Surface Pro (2017) vs Surface Pro 4
Before you think I have it in for Novatech, I don't…they have always been fine so far.
I have just bought a new computer and a SAMSUNG SM2232BW 22" Wide Screen LCD TFT, 2ms, DC3000:1 Contrast ratio, DVI-D, both from Novatech. The monitor was chosen by me after reading various reviews, see this one for example:
Although provided by Novatech, it was not part of the computer package. It was £217.38 extra. The graphics card is a nVidia 8600GT 512MB PCI-E and the computer is a Novatech Isys Elite Pro built around an Intel Core 2 Duo E6750 Dual Core Processor on a Nvidia MCP73 Chipset MicroATX motherboard. It is all brand new, came with a new installation of Windows XP (preferred to Vista for compatibility reasons) and works fine. No problems with the Novatech Isys Elite Pro PC.
I now realise that all my precious digital photographs, particularly those showing cloud formations and other highly detailed very light areas which were perfect on my old CTX PR960F 19" CRT top of the range monitor, (now ageing and on its last legs) are useless on my new Samsung TFT. All light areas are a mass of orange and/or pink and/or greeny blue glare characteristic of intense or excessive contrast and completely obscuring the detail, especially in the clouds. Same files, totally different images.
After spending hours calibrating and using every conceivable combination of monitor and software settings, and being still unable to get rid of this glare, I wrote to Novatech to explain what I had discovered, how I had tried to eradicate the problem and to generally complain, asking for a replacement but they have told me that I am demanding too much from the monitor, that it is not meant for serious photography but "for office work, light photography and games", and to return it at my expense for a reduced refund, I quote, "minus a £15-20 restock fee as this will need to be tested, cleaned and repackaged before we can resell this."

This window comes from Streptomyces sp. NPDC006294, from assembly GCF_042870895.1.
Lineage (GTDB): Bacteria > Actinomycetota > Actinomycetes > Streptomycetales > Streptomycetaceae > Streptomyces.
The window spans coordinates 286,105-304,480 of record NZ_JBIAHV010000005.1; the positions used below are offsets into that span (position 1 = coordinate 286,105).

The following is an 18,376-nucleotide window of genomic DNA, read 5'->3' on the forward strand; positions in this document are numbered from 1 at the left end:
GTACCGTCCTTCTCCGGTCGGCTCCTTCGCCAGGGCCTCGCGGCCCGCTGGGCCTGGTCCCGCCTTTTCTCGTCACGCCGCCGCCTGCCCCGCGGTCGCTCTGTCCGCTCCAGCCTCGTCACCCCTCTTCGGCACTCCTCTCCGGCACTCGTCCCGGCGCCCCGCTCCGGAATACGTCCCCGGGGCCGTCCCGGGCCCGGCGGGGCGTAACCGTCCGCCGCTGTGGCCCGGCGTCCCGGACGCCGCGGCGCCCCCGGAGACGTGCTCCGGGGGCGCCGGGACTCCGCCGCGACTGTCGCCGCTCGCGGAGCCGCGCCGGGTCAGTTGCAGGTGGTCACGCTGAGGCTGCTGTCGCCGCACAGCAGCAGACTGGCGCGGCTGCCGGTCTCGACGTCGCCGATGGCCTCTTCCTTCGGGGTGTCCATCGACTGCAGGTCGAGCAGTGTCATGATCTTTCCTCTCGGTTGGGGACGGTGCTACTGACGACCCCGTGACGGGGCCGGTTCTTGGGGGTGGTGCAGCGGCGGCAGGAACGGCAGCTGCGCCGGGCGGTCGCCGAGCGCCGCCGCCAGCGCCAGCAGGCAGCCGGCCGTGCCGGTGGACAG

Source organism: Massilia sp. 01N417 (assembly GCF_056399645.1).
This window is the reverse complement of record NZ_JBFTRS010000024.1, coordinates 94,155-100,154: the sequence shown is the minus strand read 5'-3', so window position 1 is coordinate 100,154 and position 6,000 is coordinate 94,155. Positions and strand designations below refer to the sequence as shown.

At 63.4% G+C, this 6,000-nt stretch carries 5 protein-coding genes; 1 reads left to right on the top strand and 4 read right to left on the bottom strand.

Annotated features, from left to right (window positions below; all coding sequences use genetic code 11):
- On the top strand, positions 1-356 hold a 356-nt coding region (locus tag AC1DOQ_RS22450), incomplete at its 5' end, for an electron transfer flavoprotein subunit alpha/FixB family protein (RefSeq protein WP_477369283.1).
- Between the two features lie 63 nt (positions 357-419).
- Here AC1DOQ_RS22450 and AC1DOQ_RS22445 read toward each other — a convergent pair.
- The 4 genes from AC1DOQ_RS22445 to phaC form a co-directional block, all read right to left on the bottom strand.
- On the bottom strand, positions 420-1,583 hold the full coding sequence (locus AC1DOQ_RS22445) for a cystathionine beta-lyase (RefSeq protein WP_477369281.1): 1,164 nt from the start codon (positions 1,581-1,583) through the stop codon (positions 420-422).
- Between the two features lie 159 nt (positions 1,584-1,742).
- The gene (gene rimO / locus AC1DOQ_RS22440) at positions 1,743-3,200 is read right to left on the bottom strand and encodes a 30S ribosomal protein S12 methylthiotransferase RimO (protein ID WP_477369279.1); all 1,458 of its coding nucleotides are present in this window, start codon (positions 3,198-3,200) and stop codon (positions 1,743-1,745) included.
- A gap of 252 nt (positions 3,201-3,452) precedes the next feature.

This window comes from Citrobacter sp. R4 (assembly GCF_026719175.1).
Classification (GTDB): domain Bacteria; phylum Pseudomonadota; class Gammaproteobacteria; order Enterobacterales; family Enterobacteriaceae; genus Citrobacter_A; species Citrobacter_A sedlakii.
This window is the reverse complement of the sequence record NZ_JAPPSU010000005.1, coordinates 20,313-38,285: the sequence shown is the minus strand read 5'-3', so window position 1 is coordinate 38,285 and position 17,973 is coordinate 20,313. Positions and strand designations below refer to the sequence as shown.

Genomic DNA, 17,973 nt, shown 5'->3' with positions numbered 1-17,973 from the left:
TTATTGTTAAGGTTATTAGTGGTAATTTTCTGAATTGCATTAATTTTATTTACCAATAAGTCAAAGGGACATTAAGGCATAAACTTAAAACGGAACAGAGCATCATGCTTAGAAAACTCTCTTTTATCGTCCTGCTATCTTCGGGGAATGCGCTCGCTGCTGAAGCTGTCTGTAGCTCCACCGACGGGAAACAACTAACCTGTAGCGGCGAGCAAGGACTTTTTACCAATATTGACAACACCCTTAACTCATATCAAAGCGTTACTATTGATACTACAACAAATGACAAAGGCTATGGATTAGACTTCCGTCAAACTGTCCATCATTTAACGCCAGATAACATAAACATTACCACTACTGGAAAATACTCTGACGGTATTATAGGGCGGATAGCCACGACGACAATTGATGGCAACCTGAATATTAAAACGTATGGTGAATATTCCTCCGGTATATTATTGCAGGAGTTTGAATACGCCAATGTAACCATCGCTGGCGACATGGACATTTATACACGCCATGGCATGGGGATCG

They suggested that "For a high quality 22 inch monitor for the kind of photography you are doing I would not expect to pay less than £300 to £400 pounds" and that I should "shell out a serious amount of money, or go for an Apple 30 inch display".
I would also add that my friend, who took the photos, says that the same image files do not produce any such problems on his laptop.
The monitor is being returned to Novatech on Monday.
I would be very glad if someone on this forum who enjoys photography of the emitted light variety (monitor viewing) as opposed to reflective light type (photographs) could offer me some advice as to what sort of monitor I should acquire, and what sort of monitor other meteorological amateur or even professional photographers might use.
I was about to buy a decent digital camera but I am glad I haven't now, although having said that I cannot believe that there are not others out there who want to view their photographs on screen without losing any of the detail or quality of the image.